What’s your preferred method of enjoying a story? Ebook, paper book, audiobook, etc.?
As paperbacks, definitely. I still enjoy reading ebooks or listening to audiobooks, especially if I’m low on space, but there’s just something about holding a paperback…flipping real pages, physically marking my place, smelling the ink and feeling the cover…I may be weird, but walking into a library and seeing the shelves of paperbacks makes me so happy, haha.
Do songs remind you of certain books? If so, what book and what song was it?
Not most of the time, since I don’t usually listen to music while reading, but occasionally I’ll hear a song that makes me think of a book I recently read. Even with my own books, it’s usually pretty hard to find songs (with words) that fit well. That said, ‘Glow in the Dark‘ by Jason Gray is informally Cabin Girl‘s anthem. And it’s just one of my favorite songs, period.
What is one of the most memorable lessons a fiction book has ever taught you?
Everyone has a story. There isn’t one specific book I remember learning this from, but I just keep being reminded of it with good fiction in general. Everyone is the protagonist in their own lives. Everyone has a backstory. Each and every person has memories, dreams, ideas, thoughts, emotions, fears, passions, and most importantly – a God-given plan for their lives.
What is one of the best fiction books you’ve read in the past year?
Blank Mastermind by Rosey Mucklestone. I ended up reading this entire (343-page) novel in one day. I’m not even usually a contemporary/superhero fiction reader, but man…the snarky and nuanced main character, the realistic and lovable side characters, the powerful message, the humor, the plot twists…just everything was incredible. I highly recommend it.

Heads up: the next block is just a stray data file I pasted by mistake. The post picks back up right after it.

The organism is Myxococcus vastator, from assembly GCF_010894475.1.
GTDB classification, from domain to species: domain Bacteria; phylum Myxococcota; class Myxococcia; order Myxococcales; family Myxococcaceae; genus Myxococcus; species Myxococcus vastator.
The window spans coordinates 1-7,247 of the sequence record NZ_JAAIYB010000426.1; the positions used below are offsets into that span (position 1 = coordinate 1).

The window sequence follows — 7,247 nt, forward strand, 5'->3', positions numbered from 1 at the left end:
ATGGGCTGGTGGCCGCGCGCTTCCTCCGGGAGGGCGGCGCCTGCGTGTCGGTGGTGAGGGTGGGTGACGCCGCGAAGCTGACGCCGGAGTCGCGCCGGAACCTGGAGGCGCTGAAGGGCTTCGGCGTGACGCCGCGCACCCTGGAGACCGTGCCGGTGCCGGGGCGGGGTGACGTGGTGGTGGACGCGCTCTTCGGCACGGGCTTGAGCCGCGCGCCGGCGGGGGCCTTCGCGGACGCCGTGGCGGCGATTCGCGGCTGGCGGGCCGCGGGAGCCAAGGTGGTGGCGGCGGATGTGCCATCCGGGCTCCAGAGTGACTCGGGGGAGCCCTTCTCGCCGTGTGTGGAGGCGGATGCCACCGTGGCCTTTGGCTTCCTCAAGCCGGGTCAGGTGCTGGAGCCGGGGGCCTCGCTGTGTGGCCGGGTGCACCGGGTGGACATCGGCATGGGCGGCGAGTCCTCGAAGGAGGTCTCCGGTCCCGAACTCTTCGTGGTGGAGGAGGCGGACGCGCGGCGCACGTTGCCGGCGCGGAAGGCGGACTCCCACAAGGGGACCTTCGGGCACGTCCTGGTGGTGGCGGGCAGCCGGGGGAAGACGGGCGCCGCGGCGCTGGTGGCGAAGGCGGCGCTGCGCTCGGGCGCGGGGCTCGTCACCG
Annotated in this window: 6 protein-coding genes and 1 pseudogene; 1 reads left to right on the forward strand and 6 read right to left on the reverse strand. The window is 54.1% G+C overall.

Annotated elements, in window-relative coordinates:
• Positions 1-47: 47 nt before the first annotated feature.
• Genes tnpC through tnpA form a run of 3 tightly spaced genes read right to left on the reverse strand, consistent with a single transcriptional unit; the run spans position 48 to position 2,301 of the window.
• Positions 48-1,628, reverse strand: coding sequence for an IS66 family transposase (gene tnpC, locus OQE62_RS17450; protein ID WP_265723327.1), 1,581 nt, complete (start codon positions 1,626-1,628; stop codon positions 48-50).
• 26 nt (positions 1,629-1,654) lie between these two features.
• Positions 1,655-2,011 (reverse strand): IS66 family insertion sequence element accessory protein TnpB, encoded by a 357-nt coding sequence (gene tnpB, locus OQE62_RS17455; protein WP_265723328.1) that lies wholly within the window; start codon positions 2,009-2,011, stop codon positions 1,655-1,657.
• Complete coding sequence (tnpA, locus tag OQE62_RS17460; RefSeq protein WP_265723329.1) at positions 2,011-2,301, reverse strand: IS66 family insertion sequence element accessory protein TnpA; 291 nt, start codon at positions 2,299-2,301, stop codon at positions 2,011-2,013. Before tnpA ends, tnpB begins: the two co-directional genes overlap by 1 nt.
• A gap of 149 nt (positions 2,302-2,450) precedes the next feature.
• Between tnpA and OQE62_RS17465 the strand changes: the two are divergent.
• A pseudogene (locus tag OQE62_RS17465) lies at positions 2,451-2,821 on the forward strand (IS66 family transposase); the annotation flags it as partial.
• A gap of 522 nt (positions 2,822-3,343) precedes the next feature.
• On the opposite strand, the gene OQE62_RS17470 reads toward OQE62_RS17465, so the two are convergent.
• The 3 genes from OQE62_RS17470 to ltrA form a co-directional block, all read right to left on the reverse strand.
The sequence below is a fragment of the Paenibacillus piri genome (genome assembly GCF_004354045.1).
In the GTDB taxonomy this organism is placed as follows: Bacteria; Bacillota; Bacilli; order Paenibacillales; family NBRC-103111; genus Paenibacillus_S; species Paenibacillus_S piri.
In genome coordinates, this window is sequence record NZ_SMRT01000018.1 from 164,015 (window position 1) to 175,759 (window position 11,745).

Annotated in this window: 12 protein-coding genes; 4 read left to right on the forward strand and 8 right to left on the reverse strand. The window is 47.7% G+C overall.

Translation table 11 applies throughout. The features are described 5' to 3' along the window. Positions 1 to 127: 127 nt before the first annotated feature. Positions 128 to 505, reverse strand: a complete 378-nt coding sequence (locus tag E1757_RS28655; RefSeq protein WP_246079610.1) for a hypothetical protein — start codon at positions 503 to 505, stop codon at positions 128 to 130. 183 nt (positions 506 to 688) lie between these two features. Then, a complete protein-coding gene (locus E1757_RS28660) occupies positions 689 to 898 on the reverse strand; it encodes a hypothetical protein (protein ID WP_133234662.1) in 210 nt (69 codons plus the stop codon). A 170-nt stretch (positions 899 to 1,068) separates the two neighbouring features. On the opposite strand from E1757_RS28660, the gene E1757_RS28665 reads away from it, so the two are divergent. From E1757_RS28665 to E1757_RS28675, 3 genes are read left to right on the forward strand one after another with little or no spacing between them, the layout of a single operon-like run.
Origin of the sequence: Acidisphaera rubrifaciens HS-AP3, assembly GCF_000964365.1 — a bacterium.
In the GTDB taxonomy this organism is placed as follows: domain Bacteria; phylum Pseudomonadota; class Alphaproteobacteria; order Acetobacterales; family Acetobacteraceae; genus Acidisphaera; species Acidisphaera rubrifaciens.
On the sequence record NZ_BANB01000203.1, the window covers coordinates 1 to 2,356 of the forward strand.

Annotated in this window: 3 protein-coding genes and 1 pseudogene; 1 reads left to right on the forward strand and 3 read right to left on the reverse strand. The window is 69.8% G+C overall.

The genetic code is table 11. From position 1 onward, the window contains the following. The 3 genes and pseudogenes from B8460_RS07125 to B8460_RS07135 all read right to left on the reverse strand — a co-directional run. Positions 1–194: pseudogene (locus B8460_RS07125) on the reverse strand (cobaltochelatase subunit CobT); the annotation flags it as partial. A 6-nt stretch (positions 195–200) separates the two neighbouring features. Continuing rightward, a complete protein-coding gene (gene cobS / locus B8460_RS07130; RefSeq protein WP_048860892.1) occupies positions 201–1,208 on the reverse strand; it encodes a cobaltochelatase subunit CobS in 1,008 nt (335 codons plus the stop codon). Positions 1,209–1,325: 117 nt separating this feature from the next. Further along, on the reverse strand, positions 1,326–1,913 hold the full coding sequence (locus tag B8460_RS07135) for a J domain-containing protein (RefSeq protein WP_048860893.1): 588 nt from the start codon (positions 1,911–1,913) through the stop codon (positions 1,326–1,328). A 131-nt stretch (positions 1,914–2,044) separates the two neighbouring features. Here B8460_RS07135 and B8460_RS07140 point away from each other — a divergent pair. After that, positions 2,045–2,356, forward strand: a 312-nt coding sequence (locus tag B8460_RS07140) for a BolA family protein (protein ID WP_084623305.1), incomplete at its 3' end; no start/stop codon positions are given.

These have been such fun questions to answer! Thanks for sticking around to read them, and thanks again to Vanessa for coming up with them!
I’d like to nominate the following bloggers to join if they’d like:
1. Kristianne Hassman @ Whimsical Wanderings
2. Jordyn Hadden @ Indie Edits by J
3. Kristina Hall
4. Raina Nightingale @ Enthralled By Love
5. R. M. Archer @ Scribes & Archers
(And YOU, if you’re a blogger!)
And here are my questions:
1. What was the last book you read, and would you recommend it? Why or why not?
2. What’s your favorite genre to read?
3. What’s one standalone book you wish had a sequel?
4. What’s one series you wish had been left as a standalone?
5. Do you prefer short chapters or long ones?
6. Which book have you reread the most?
7. What’s the first book you remember reading?
8. What time of day do you prefer to read?
9. Which character/s do you relate to most?
10. What plot twist did you never see coming?
Once again, thank you for joining me today! I really enjoyed answering these questions, and I hope you enjoyed reading through them as well.
I’d love to find out how YOU would answer these questions! Let me know on your own blog, or in the comments below. I look forward to hearing from you!